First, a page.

Amino acid comparison among input DV2P04/08 and progeny viruses from mouse

Proteins

Amino acid positiona

P04/08

B3 Brain

B6 brain

B6 thymus

16681

E

456

T

T

Ib

T/Ib

T

643

S

S

Nb

Nb

S

774

Q/Eb

Q

Q

Q

Q

NS1

813

A

A

Sb

Sb

Sb

847

T

T

Ab

T/Ab

T

932

D

D

D

D/Nb

D

949

K

K

Rb

K/Rb

K

NS3

1595

T

T

Nb

T/Nb

Ab

1723

R

R/Kb

R

R/Kb

R

1730

E

E

E

E/Kb

E

NS5

2494

G

G/Db

G

G/Db

G

3125

H

H

H/Rb

H/Rb

H

3135

Q

Q

Q/Hb

Q/Hb

Q

3356

V

V

V/Ab

V/Ab

Ab

aAmino acid position in polyprotein of DENV-2 16681 strain

bMinor amino acid variations different from those of the parental DV2P04/08 polyprotein

Discussion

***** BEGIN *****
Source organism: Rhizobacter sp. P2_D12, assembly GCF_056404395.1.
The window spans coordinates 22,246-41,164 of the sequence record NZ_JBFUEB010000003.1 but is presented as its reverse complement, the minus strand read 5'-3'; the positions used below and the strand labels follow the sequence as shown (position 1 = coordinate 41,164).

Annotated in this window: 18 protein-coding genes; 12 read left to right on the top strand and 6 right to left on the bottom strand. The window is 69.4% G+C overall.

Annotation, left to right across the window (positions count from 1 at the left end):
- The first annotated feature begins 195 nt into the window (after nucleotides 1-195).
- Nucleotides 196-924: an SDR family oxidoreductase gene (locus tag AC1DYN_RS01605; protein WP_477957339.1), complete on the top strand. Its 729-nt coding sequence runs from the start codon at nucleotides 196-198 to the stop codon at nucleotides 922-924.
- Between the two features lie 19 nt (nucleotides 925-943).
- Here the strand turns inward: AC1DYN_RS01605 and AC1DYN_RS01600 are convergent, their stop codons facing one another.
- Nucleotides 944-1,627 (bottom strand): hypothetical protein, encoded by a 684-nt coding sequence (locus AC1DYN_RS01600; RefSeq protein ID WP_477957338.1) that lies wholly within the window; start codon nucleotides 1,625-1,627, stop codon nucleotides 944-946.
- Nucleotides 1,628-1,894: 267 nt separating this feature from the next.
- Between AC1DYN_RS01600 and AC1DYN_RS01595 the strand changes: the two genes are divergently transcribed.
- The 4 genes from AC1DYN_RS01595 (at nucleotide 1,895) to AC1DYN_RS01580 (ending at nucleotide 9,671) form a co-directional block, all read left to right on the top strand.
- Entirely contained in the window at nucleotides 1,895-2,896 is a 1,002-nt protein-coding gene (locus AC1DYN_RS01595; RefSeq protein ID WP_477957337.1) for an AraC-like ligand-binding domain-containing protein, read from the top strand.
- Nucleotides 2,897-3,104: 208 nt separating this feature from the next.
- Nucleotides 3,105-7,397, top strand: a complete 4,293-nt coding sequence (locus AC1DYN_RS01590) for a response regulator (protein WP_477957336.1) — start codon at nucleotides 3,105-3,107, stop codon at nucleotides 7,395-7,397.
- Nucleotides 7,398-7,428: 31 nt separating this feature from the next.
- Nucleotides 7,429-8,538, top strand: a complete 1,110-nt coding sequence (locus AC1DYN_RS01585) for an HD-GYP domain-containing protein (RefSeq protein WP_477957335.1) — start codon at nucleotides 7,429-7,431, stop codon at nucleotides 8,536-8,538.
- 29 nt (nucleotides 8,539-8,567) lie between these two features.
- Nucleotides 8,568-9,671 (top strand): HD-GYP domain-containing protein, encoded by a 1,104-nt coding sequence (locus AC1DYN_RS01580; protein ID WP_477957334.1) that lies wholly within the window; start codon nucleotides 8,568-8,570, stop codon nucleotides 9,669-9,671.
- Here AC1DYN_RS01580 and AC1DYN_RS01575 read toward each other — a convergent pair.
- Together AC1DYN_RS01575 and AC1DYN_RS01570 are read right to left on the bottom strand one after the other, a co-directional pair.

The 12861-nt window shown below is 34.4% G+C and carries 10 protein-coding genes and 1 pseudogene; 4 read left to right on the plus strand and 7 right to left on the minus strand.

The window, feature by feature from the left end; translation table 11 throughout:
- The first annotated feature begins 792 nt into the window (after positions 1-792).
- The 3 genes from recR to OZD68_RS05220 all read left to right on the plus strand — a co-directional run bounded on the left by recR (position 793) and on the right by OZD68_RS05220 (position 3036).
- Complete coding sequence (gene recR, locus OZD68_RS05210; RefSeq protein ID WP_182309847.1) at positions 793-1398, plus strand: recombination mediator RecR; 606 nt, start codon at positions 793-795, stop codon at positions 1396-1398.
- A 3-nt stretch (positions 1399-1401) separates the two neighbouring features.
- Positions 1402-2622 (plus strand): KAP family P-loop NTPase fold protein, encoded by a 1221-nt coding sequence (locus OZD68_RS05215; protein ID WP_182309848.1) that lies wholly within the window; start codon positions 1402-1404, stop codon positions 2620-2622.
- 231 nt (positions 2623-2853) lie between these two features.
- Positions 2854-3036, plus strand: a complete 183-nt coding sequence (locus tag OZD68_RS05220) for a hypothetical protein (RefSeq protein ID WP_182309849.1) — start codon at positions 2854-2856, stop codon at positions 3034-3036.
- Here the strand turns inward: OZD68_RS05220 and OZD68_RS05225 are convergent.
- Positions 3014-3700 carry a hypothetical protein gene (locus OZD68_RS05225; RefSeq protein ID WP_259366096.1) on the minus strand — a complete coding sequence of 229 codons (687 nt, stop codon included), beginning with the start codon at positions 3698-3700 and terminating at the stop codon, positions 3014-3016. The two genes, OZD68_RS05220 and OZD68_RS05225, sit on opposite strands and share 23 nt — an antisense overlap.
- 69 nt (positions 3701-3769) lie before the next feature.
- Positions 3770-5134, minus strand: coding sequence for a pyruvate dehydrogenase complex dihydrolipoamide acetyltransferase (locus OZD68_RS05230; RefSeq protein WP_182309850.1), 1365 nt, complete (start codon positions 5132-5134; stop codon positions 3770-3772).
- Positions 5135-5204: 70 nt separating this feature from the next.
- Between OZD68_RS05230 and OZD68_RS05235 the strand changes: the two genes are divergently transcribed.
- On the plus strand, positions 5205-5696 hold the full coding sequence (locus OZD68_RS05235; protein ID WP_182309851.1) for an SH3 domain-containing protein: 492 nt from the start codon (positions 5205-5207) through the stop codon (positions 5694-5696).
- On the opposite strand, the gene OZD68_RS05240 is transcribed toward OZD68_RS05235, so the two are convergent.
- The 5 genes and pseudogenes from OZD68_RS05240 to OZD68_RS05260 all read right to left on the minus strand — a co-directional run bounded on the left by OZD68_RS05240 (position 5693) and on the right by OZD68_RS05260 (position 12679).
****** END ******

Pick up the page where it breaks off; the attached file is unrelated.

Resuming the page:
In the present study, we showed that DENV-2 clinical isolate P04/08 caused lethal infection in IFN-α/β/γR KO mice. Additional KO of the gene encoding inhibitory FcγRIIB appeared not to affect mouse survival. Deficiency of FcγRIIB is expected to increase Ab production by blocking inhibitory effects on plasma cells, amplifying the humoral immune response (as seen for increased autoimmunity in FcγRIIB KO mice) [35]. However, the effect of FcγRIIB-deficiency might have been minimized in the present study, given that the IFN-α/β/γR/FcγRIIB KO mice also lacked the IFN-γ receptor. Although our present study clearly demonstrated that DENV-2 clinical isolate P04/08 caused lethal infection in IFN-α/β/γR KO and IFN-α/β/γR/FcγRIIB KO mice, we did not detect any vascular leakage in DV2P04/08-infected mice (data not shown). This result contrasts to our recent demonstration of vascular leakage in IFN-α/β/γR KO mice infected with DV3P12/08 clinical isolate [24]. The basis for this distinction between DENV-2 and DENV-3 is currently unclear, but differences in the combination of mice and DENV serotypes or strain differences may affect such clinical manifestations.